It’s blowing a gale as wind funnels through the 2239m summit’s saddle, so we don’t tarry. The snow thins on the descent, so we remove the wheel jewellery for another slalom whose switchbacks and kinks don’t let up for three full miles, plunging from windswept mountainside to sheltered forest. Trunk-shaped dents in the Armco denote the enduring timber trade; before the early 1900s tourism boom helped forge this road, wood was instead transported by the area’s numerous ice-blue rivers. 

Rising again to Passo Sella (2244m), we pause on a panoramic hairpin so photographer Luc Lacey can capture the jagged skyline beyond. There are no other cars, and there is no sound but for the creaking Armco and a whirling snow devil whispering by. It’s one of those moments to feel small. 

The pass itself is an ice-free up and down, then we barrel along the smooth, tree-lined Val Gardena road, skirting bizarre, precarious-looking rock formations so tall and so steep I get dizzy peering up their walls. Winding upwards again, we bounce swiftly between second and third gears before cresting spectacular Passo Gardena at 2115m where, as the sunset turns peaks to molten lava, some well-heeled skiers hitch a helicopter ride down the valley before the weather turns.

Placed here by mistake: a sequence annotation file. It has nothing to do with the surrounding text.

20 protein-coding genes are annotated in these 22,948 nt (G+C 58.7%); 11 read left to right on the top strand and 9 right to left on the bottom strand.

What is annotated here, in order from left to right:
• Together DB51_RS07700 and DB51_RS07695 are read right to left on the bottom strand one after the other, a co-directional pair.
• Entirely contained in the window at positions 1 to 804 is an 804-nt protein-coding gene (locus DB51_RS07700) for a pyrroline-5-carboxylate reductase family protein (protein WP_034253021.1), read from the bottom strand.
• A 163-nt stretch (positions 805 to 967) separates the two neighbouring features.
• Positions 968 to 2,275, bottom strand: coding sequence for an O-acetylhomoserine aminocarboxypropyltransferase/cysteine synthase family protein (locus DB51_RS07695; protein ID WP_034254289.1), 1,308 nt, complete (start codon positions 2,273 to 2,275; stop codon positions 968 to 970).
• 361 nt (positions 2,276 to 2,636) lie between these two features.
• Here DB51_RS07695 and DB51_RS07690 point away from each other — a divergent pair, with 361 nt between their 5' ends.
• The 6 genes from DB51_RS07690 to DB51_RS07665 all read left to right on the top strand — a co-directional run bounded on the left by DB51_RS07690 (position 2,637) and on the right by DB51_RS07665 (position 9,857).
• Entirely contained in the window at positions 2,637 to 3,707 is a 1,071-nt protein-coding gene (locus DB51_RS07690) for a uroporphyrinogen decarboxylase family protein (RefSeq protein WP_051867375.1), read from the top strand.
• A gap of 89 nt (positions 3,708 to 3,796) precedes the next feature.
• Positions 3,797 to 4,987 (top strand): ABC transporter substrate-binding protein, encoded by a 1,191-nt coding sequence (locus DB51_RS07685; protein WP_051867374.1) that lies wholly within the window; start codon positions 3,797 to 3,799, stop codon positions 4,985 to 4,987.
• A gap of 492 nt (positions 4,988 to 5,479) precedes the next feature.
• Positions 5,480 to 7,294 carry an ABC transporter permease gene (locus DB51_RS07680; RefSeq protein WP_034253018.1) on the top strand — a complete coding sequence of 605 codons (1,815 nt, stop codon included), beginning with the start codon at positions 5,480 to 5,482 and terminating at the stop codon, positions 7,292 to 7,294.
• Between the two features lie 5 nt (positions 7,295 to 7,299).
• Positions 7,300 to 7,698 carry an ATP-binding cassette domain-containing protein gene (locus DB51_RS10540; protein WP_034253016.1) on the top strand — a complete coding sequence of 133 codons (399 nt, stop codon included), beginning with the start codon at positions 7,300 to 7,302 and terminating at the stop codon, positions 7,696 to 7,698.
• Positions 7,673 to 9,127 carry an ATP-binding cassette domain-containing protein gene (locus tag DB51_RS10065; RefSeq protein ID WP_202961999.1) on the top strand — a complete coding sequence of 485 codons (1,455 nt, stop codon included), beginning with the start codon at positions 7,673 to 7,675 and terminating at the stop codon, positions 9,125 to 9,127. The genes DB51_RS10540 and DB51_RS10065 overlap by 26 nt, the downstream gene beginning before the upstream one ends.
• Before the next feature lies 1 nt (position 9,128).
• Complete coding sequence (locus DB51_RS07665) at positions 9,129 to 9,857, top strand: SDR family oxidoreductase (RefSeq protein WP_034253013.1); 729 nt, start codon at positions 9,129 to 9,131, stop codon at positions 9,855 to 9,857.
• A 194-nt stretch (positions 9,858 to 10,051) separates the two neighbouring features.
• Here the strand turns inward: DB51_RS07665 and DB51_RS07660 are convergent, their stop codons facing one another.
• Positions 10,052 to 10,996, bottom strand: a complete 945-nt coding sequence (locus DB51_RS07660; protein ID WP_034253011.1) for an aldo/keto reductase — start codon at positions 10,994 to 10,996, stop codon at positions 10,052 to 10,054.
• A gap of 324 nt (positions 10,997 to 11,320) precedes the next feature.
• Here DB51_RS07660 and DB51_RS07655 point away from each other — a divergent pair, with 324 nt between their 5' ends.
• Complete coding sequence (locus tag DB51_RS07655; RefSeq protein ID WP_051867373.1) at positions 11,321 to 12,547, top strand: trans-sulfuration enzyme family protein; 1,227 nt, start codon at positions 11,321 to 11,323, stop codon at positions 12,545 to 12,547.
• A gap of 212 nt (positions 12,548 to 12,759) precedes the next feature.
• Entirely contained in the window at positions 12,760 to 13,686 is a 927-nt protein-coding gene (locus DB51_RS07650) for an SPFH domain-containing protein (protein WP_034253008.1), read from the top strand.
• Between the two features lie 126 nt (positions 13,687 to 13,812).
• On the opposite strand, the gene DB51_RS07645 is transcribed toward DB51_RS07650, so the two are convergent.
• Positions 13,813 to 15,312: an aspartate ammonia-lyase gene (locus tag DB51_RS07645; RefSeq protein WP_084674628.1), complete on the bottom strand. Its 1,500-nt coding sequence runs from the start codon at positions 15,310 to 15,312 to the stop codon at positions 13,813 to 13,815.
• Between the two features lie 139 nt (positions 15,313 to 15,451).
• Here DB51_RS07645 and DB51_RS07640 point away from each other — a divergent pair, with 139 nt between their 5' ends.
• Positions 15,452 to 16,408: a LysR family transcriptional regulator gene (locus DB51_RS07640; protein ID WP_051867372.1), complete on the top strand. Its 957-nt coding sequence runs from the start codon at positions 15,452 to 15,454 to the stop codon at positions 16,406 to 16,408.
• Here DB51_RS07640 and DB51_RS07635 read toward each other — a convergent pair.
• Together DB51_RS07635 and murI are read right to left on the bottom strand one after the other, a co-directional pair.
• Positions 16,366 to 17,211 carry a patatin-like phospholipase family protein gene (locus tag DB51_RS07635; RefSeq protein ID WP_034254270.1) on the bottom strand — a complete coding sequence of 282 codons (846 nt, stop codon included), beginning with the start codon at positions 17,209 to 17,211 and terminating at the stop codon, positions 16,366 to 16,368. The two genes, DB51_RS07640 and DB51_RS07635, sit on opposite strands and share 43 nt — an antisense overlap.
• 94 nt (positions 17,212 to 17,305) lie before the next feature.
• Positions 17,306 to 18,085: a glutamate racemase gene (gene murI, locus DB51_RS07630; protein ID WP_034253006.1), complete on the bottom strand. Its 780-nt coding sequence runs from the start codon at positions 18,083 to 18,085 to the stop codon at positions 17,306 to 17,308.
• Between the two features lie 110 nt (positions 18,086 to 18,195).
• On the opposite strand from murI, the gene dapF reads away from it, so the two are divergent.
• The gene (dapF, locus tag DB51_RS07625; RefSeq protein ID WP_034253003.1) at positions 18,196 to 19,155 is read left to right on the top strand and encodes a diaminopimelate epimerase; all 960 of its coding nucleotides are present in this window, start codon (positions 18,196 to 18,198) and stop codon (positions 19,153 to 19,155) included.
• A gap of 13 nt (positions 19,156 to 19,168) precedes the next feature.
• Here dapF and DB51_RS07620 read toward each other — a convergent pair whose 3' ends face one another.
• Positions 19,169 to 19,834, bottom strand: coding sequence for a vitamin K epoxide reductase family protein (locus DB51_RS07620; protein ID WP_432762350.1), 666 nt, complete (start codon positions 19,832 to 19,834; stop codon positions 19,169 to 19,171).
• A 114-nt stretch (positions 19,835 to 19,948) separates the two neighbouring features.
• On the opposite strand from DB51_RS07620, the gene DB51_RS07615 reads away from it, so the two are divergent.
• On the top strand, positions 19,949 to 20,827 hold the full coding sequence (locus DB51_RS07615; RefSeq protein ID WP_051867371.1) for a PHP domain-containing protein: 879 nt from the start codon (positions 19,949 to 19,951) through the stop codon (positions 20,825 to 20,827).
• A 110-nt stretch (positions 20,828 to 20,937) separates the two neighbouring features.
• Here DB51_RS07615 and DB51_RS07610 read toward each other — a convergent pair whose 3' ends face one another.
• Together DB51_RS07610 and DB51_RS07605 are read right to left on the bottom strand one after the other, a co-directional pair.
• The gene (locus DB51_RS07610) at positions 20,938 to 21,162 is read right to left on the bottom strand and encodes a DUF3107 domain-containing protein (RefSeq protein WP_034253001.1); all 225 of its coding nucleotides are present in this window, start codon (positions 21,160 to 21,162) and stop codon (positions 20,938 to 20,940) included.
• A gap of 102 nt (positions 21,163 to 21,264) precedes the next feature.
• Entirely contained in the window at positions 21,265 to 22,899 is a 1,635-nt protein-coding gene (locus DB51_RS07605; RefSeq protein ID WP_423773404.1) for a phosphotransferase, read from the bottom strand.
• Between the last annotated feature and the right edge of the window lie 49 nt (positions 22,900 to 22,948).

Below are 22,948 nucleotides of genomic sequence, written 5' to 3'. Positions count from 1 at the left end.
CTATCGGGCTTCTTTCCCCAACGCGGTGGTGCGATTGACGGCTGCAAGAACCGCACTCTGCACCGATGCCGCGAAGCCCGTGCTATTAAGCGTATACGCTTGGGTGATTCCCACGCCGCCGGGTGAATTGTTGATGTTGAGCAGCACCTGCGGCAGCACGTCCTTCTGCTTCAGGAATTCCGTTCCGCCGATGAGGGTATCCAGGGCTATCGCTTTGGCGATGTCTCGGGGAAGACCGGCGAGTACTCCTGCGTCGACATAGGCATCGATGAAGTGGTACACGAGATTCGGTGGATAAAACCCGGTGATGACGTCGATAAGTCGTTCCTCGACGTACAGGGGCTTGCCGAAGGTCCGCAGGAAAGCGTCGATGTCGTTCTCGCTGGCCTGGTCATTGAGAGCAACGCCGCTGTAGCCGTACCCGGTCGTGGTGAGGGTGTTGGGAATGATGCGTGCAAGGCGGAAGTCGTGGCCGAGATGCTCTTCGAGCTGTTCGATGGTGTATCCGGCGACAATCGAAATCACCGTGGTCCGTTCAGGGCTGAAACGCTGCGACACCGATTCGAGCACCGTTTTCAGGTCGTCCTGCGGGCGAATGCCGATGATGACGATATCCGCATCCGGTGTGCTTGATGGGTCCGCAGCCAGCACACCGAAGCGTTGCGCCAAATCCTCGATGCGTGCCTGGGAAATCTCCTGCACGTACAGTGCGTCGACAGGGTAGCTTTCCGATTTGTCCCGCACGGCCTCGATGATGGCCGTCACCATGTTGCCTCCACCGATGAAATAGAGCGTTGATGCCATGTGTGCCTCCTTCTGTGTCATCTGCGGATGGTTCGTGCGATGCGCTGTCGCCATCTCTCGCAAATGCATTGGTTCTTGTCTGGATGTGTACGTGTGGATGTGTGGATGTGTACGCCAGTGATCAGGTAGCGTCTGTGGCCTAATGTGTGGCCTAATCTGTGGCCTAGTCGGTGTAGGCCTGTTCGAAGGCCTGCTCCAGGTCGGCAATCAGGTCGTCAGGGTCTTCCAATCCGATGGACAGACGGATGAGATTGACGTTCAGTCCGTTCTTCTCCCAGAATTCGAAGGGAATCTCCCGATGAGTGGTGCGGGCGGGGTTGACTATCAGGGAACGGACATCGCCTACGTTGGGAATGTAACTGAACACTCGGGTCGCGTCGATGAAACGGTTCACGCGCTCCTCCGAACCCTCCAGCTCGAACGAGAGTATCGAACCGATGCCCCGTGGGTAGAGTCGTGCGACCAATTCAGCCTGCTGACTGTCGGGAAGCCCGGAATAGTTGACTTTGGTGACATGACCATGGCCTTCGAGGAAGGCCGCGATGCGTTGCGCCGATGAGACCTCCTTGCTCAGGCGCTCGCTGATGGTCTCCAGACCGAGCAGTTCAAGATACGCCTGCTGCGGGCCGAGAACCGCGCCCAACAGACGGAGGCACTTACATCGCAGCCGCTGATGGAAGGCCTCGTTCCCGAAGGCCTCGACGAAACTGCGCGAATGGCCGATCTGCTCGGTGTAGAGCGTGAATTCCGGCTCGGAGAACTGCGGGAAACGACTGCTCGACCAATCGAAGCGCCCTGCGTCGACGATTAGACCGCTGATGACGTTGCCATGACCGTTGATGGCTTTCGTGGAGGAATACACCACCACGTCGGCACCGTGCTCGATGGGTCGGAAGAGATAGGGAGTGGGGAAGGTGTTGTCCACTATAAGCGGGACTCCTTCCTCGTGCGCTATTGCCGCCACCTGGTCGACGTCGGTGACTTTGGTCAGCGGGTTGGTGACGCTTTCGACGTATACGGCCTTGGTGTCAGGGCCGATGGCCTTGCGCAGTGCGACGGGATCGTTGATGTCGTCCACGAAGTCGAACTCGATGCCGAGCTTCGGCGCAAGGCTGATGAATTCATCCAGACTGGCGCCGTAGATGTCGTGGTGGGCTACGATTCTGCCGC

No such luxury for us. Even with chains reinstalled, it’s tricky going, the road dipping and diving as much as it twists. Approaching one particularly evil left-hander, the naked rear tyres try to overtake the fronts before a delicate dose of throttle straightens us out. 

Once below the snowline, we veer east again under a freezing, clear sky, the crescent moon peeping between peaks as we home in on the welcoming lights of Cortina. It’s been a brilliant drive and, unlike our counterparts from 1964, we’ve kept our borrowed Ford largely horizontal and entirely intact. Mind you, there is one remaining Olympic bobsleigh track wide enough to drive a car down. Now we just need them to launch the Ford St Moritz.

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The Crazy Gang

The 1964 Salute to Cortina Champions celebrated more than 200 competitive wins in 26 countries for the humble Ford Cortina, launched just two years before. Alongside Jim Clark, the field of 19 drivers included luminaries such as Colin Chapman, John Whitmore, Jack Sears, Vic Elford, Eric Jackson, local Olympic sledder Lino Zanettin and speed polymath Henry Taylor – a British bobsleigh team captain turned Formula 1 pilot turned Ford works saloon racer. 



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